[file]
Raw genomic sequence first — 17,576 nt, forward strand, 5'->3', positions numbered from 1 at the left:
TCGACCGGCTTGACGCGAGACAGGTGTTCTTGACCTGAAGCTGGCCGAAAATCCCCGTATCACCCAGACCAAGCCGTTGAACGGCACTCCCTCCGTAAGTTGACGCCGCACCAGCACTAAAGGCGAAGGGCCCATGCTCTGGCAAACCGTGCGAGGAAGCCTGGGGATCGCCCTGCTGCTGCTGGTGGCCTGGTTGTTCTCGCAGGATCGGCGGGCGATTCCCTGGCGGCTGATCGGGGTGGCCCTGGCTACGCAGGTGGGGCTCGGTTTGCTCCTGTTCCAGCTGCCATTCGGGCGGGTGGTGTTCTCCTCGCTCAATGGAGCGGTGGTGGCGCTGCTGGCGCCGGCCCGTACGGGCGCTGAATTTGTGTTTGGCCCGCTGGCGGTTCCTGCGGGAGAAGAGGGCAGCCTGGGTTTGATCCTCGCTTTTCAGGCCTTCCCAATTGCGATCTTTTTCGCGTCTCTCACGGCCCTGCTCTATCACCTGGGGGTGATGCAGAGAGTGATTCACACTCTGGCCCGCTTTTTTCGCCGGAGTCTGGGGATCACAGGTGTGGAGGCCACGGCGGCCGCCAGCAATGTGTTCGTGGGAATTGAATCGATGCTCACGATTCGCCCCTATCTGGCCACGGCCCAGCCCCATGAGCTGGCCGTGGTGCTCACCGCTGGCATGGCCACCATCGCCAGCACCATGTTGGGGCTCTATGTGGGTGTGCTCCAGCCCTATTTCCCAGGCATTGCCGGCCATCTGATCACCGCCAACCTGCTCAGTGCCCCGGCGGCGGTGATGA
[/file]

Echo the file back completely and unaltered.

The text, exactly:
Raw genomic sequence first — 17,576 nt, forward strand, 5'->3', positions numbered from 1 at the left:
TCGACCGGCTTGACGCGAGACAGGTGTTCTTGACCTGAAGCTGGCCGAAAATCCCCGTATCACCCAGACCAAGCCGTTGAACGGCACTCCCTCCGTAAGTTGACGCCGCACCAGCACTAAAGGCGAAGGGCCCATGCTCTGGCAAACCGTGCGAGGAAGCCTGGGGATCGCCCTGCTGCTGCTGGTGGCCTGGTTGTTCTCGCAGGATCGGCGGGCGATTCCCTGGCGGCTGATCGGGGTGGCCCTGGCTACGCAGGTGGGGCTCGGTTTGCTCCTGTTCCAGCTGCCATTCGGGCGGGTGGTGTTCTCCTCGCTCAATGGAGCGGTGGTGGCGCTGCTGGCGCCGGCCCGTACGGGCGCTGAATTTGTGTTTGGCCCGCTGGCGGTTCCTGCGGGAGAAGAGGGCAGCCTGGGTTTGATCCTCGCTTTTCAGGCCTTCCCAATTGCGATCTTTTTCGCGTCTCTCACGGCCCTGCTCTATCACCTGGGGGTGATGCAGAGAGTGATTCACACTCTGGCCCGCTTTTTTCGCCGGAGTCTGGGGATCACAGGTGTGGAGGCCACGGCGGCCGCCAGCAATGTGTTCGTGGGAATTGAATCGATGCTCACGATTCGCCCCTATCTGGCCACGGCCCAGCCCCATGAGCTGGCCGTGGTGCTCACCGCTGGCATGGCCACCATCGCCAGCACCATGTTGGGGCTCTATGTGGGTGTGCTCCAGCCCTATTTCCCAGGCATTGCCGGCCATCTGATCACCGCCAACCTGCTCAGTGCCCCGGCGGCGGTGATGA